Giggs and Cole sum up Man United and Chelsea

Ryan Giggs Ashley Cole Manchester United Chelsea

One is celebrating 20 years in the first team, the other is in trouble for shooting an intern

BY Jonathan Harwood LAST UPDATED AT 09:59 ON Tue 1 Mar 2011

The media spotlight ahead of Chelsea's clash with Manchester United tonight has fallen squarely on two players who neatly sum up the perceived differences between the clubs.

In the red corner there is Ryan Giggs, who will celebrate the 20th anniversary of his debut for United by equalling Bobby Charlton's record of 606 league appearances - provided his 37-year-old legs, worn out from two decades of charging up and down the wing, are up to it.

In the blue corner there is Ashley Cole, the cheating former husband of national treasure Cheryl Cole, a player universally known as 'Cashley' thanks to his decision to walk out on Arsenal because they were only offering him £55,000-a-week, and who is currently gracing the front pages of the tabloids because he accidentally shot a work-placement student in the side at the club's training ground with an air rifle.

The pair appear to be cut from very different cloth, but in reality their careers could have followed similar paths had it not been for the age difference and the fact that Giggs chose to play for Wales rather than England.

Crucially, Cole is seven years Giggs's junior - and they took their first steps in very different environments.

When Giggs made his debut as a skinny 17-year-old against Everton in March 1991, the Premier League was just a twinkle in a moneyman's eye. That season Arsenal won the Division 1 title, Liverpool were second, Crystal Palace came third and Leeds were fourth. United finished below Manchester City in sixth place and it was 24 years since they had won the title.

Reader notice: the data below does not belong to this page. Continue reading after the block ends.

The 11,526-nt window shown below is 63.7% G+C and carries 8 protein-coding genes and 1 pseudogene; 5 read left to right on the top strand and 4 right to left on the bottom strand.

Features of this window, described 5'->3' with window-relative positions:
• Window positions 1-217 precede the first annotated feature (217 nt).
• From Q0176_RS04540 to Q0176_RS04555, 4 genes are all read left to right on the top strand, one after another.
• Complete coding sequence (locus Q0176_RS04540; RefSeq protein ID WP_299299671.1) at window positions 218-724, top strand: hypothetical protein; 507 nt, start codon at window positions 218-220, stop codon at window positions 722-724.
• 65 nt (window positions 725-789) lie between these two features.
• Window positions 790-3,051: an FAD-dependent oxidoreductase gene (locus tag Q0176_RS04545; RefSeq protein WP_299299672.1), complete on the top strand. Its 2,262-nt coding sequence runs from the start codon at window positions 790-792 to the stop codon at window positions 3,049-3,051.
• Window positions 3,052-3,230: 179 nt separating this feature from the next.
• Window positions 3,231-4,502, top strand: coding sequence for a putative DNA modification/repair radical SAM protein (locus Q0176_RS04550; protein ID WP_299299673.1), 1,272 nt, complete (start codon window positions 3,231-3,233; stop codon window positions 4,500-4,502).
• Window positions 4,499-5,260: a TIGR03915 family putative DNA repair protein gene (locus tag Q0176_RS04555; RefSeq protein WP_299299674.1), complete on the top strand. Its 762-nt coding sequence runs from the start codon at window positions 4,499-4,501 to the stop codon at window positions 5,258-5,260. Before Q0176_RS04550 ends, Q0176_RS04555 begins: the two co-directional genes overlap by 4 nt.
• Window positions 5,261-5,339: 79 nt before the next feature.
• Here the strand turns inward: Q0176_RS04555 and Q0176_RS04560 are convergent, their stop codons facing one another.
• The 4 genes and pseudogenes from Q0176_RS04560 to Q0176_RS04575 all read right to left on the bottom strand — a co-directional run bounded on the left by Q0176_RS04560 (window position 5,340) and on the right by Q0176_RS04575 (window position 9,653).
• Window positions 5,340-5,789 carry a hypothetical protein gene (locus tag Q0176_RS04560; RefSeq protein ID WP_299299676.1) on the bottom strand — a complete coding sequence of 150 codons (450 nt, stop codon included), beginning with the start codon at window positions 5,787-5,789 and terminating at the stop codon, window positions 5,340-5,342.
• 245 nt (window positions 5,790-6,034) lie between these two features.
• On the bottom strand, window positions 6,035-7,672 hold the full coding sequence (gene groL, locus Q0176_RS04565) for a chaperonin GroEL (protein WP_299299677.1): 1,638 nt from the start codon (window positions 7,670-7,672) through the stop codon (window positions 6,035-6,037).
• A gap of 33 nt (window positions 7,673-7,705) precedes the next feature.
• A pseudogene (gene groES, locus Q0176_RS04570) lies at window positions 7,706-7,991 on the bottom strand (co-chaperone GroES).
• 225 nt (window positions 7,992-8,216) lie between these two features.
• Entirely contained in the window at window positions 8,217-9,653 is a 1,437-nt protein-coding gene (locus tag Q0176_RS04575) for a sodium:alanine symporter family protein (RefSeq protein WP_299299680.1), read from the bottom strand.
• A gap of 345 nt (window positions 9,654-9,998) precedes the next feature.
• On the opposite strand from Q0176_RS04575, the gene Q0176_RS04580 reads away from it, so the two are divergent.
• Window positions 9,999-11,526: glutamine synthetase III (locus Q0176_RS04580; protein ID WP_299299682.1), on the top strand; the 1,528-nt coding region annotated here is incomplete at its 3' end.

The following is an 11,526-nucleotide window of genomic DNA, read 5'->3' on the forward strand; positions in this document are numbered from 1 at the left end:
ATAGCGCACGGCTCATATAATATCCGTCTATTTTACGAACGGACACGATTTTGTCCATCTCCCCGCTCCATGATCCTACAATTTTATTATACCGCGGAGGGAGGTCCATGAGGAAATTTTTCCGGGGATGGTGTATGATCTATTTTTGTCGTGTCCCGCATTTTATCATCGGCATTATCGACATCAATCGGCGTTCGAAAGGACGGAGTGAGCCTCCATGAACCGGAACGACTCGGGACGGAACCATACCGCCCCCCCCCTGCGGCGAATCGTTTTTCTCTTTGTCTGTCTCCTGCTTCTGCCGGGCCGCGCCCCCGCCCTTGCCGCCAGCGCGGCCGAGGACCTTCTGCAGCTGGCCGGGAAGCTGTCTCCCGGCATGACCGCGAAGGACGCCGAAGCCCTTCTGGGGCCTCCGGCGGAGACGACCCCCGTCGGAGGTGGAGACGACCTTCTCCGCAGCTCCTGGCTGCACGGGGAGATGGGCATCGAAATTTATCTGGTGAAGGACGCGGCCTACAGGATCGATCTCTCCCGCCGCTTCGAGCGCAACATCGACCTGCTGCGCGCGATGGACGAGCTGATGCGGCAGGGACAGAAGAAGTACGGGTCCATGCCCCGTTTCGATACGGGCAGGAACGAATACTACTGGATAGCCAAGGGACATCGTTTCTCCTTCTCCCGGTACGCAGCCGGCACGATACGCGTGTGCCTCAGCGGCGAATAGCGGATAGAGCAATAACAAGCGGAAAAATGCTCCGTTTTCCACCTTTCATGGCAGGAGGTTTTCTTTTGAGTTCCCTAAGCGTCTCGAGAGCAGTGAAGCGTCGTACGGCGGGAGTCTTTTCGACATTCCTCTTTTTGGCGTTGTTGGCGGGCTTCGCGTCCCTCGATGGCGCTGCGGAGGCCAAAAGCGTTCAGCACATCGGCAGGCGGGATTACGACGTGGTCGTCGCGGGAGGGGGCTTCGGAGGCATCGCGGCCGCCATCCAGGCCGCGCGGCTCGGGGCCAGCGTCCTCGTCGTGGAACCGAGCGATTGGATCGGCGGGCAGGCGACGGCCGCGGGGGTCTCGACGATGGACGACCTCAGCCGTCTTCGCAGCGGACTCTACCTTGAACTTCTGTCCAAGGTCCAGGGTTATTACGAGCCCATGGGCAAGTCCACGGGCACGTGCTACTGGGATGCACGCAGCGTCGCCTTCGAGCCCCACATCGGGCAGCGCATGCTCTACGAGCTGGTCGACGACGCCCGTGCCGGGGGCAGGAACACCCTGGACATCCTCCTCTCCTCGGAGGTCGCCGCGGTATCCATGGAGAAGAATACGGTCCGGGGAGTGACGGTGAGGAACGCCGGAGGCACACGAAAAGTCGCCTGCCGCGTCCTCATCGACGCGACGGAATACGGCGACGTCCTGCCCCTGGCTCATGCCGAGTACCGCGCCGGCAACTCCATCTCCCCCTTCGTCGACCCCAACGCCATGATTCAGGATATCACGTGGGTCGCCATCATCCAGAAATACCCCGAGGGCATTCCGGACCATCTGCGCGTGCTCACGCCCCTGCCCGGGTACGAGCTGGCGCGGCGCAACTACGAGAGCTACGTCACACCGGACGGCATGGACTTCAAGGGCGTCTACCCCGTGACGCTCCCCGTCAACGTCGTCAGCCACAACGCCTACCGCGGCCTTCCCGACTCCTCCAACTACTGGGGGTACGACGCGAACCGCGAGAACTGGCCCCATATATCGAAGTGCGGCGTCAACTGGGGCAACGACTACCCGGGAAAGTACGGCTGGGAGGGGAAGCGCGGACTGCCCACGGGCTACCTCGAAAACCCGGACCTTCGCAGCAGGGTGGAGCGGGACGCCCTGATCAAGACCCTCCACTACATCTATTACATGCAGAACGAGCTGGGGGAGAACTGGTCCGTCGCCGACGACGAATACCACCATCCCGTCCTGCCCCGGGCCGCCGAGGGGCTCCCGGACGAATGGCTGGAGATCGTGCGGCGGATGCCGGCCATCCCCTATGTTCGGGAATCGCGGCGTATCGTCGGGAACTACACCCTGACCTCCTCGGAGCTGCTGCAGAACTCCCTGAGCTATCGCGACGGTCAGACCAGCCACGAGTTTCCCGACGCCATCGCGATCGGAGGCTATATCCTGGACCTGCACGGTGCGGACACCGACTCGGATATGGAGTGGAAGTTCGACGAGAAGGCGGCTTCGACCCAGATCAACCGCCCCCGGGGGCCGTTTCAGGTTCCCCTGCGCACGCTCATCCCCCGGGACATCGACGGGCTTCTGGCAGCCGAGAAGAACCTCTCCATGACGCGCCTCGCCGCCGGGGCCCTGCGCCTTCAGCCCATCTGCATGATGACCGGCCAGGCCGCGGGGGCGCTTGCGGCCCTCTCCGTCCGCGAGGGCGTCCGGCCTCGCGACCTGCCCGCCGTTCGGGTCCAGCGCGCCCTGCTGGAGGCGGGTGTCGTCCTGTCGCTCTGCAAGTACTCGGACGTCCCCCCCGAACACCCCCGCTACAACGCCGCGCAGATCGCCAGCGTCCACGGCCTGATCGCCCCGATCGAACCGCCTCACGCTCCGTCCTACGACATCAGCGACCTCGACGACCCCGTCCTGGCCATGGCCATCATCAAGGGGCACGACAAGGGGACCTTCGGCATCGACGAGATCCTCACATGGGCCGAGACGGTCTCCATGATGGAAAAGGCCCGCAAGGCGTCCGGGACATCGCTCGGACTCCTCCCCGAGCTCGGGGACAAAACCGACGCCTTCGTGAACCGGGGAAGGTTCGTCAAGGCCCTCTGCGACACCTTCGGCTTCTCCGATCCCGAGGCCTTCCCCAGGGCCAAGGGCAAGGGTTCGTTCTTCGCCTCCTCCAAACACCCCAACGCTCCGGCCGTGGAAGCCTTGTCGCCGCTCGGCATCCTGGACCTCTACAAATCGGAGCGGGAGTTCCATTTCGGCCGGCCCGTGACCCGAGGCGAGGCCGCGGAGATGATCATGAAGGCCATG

By the time the Premier League kicked off in 1992 Giggs was a star and one of the first proper celebrity footballers, along with contemporaries like Lee Sharpe. Yet he was shielded by the club and Alex Ferguson. He was not allowed to talk to the media until he turned 20. He gave the papers plenty to write about thanks to the sort of social life any privileged young man would enjoy, but he decided he didn't like "the hype, celebrity girlfriends and photographers following you home".

He says: "I just made a conscious decision that I didn’t really like it and just wanted to keep a low profile."

Giggs is also someone who loves his club and loves the game rather than the money. "You see footballers with the flash cars and lots of money, but the players who win things, it doesn't come into the reckoning," he says.  "There are also teams where avoiding relegation is success and there a lot of players who care, but then again, there are probably players who go the other way."

It all seems rather different for Cole, who is one player who appears to have gone the other way - even though he has won plenty of medals.

Cole made his debut in 1999, once the razzmatazz of the Premier League was in full swing and when he established himself in the first team the following season the media glare was massive.

Agents were becoming ever more important and it was Cole's representative Jonathan Barnett who broke the news to the player in 2005 that Arsenal were only offering him £55,000 a week. Apparently that is a pittance for an England player whose life was played out in the upper echelons of the Premier League. In his autobography Cole famously wrote: "I nearly swerved off the road. 'He is taking the piss Jonathan!' I yelled down the phone. I was so incensed. I was trembling with anger."

That prompted the move away from the club that had nurtured him to cash rich Chelsea and earned him the nickname Cashley. There was also the glamorous girlfriend in Cheryl Tweedy that further alienated him from the man in the stands.

Although Cole has rarely sought the spotlight, it has a habit of finding him - as his latest escapade involving the airgun proves.

But importantly there was the fact Cole plays for England, which is a double-edged sword for any player these days as it usually gives the fans another stick with which to beat you.

Giggs undoubtedly benefited from the fact that he was never burdened with the pressure of representing England - and inevitably letting them down - in international football.

If Giggs is a wonderful example of a one-club stalwart whose dedication harks back to a bygone era then Cole can be seen as something of a casualty of the pitfalls of the modern game. · 

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